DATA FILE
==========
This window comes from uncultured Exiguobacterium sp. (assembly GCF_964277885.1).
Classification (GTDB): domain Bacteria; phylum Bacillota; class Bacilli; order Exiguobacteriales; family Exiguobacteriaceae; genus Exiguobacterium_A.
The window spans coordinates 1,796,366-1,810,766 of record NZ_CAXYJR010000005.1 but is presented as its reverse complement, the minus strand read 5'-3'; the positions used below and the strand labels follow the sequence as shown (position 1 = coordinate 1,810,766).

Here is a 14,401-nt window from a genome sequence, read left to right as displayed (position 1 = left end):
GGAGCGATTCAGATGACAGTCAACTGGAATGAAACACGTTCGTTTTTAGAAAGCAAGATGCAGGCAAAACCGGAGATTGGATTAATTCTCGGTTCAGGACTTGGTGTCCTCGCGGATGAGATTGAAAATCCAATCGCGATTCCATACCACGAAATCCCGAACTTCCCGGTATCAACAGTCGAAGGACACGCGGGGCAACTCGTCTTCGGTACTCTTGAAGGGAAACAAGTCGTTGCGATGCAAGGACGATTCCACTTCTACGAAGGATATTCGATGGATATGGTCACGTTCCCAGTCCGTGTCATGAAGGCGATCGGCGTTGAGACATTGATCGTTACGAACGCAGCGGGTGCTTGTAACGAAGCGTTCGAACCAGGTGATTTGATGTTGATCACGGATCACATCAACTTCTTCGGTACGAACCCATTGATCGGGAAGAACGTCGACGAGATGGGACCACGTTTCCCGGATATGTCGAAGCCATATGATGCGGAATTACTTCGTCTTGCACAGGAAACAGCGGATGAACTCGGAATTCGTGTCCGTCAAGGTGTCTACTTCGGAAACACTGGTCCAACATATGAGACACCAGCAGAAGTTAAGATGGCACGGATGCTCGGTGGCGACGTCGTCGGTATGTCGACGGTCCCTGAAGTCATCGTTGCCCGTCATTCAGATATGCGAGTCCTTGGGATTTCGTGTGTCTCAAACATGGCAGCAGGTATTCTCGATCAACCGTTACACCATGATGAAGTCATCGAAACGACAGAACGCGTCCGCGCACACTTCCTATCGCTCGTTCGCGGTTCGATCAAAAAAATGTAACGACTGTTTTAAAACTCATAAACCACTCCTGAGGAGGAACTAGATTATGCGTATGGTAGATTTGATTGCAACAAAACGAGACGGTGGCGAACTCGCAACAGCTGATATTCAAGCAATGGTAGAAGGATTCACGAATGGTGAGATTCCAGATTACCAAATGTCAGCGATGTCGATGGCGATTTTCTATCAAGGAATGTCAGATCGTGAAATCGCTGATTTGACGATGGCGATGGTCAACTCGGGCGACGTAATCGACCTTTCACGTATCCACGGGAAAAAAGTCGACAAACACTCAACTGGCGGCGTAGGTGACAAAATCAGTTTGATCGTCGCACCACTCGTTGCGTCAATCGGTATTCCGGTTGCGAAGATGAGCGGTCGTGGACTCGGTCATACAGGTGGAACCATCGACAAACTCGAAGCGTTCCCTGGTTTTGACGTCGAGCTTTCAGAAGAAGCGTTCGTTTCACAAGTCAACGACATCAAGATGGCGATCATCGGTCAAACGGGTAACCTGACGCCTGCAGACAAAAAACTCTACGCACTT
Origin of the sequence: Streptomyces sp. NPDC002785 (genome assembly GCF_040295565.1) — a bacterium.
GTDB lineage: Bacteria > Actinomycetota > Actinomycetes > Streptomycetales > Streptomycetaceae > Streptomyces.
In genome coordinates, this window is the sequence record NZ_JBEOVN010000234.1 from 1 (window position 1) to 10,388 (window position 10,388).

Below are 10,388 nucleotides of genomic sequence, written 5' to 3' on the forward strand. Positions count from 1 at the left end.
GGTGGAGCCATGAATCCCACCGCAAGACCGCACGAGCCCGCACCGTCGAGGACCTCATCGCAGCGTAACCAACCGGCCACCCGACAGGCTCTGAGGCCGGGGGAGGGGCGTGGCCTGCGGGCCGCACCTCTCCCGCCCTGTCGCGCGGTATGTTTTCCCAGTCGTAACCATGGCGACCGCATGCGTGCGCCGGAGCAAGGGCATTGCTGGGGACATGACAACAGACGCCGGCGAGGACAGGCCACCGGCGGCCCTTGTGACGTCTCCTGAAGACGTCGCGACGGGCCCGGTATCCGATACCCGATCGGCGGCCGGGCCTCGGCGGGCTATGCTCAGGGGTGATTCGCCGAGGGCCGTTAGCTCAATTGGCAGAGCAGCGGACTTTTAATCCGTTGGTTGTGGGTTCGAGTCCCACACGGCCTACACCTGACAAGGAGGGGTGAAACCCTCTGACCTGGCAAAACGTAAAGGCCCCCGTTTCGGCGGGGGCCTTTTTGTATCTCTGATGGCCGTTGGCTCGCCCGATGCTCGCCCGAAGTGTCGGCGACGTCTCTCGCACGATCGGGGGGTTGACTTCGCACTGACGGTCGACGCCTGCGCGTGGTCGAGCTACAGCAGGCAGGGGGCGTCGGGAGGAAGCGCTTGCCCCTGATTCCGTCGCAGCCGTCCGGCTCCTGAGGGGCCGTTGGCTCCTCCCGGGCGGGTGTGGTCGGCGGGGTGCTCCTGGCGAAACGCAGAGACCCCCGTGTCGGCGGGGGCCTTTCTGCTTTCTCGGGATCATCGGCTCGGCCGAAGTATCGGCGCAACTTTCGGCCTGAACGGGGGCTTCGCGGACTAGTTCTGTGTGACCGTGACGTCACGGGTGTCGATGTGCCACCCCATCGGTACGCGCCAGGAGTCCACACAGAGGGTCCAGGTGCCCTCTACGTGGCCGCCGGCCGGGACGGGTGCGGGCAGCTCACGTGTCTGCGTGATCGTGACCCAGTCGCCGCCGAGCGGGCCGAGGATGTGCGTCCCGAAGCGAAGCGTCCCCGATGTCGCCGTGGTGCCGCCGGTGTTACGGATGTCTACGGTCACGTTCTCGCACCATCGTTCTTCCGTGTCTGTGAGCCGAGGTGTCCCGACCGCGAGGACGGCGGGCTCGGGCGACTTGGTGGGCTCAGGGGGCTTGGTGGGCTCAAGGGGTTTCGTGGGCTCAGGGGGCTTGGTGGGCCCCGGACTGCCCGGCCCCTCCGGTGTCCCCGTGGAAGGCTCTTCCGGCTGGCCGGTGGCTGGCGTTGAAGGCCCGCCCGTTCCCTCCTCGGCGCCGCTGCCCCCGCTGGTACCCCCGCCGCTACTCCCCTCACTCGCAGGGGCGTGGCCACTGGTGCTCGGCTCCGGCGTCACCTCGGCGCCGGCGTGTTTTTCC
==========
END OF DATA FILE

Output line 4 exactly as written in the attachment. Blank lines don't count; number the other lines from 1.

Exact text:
Here is a 14,401-nt window from a genome sequence, read left to right as displayed (position 1 = left end):